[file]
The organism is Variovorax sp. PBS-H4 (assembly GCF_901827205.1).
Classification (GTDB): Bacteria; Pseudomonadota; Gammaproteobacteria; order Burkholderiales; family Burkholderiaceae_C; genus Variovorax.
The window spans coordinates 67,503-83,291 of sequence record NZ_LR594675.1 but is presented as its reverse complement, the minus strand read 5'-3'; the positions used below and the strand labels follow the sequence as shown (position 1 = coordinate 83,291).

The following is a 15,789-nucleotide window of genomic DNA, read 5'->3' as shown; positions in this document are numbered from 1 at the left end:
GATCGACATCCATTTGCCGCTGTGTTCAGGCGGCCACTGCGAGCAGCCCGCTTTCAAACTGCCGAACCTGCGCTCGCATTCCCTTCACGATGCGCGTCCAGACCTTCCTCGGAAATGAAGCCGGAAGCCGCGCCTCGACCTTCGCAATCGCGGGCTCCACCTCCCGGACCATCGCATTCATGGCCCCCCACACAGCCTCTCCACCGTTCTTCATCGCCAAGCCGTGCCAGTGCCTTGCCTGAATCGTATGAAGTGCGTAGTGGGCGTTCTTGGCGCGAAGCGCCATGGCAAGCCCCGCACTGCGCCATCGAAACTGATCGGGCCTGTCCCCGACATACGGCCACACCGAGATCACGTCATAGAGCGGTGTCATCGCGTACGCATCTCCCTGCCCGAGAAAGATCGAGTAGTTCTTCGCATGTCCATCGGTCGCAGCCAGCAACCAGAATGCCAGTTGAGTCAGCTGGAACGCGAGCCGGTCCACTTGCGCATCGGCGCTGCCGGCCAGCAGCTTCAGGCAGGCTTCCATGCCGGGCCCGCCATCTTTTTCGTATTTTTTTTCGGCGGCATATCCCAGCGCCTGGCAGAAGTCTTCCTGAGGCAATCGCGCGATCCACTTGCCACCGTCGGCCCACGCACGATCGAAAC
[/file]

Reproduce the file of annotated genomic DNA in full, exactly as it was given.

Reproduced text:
The organism is Variovorax sp. PBS-H4 (assembly GCF_901827205.1).
Classification (GTDB): Bacteria; Pseudomonadota; Gammaproteobacteria; order Burkholderiales; family Burkholderiaceae_C; genus Variovorax.
The window spans coordinates 67,503-83,291 of sequence record NZ_LR594675.1 but is presented as its reverse complement, the minus strand read 5'-3'; the positions used below and the strand labels follow the sequence as shown (position 1 = coordinate 83,291).

The following is a 15,789-nucleotide window of genomic DNA, read 5'->3' as shown; positions in this document are numbered from 1 at the left end:
GATCGACATCCATTTGCCGCTGTGTTCAGGCGGCCACTGCGAGCAGCCCGCTTTCAAACTGCCGAACCTGCGCTCGCATTCCCTTCACGATGCGCGTCCAGACCTTCCTCGGAAATGAAGCCGGAAGCCGCGCCTCGACCTTCGCAATCGCGGGCTCCACCTCCCGGACCATCGCATTCATGGCCCCCCACACAGCCTCTCCACCGTTCTTCATCGCCAAGCCGTGCCAGTGCCTTGCCTGAATCGTATGAAGTGCGTAGTGGGCGTTCTTGGCGCGAAGCGCCATGGCAAGCCCCGCACTGCGCCATCGAAACTGATCGGGCCTGTCCCCGACATACGGCCACACCGAGATCACGTCATAGAGCGGTGTCATCGCGTACGCATCTCCCTGCCCGAGAAAGATCGAGTAGTTCTTCGCATGTCCATCGGTCGCAGCCAGCAACCAGAATGCCAGTTGAGTCAGCTGGAACGCGAGCCGGTCCACTTGCGCATCGGCGCTGCCGGCCAGCAGCTTCAGGCAGGCTTCCATGCCGGGCCCGCCATCTTTTTCGTATTTTTTTTCGGCGGCATATCCCAGCGCCTGGCAGAAGTCTTCCTGAGGCAATCGCGCGATCCACTTGCCACCGTCGGCCCACGCACGATCGAAAC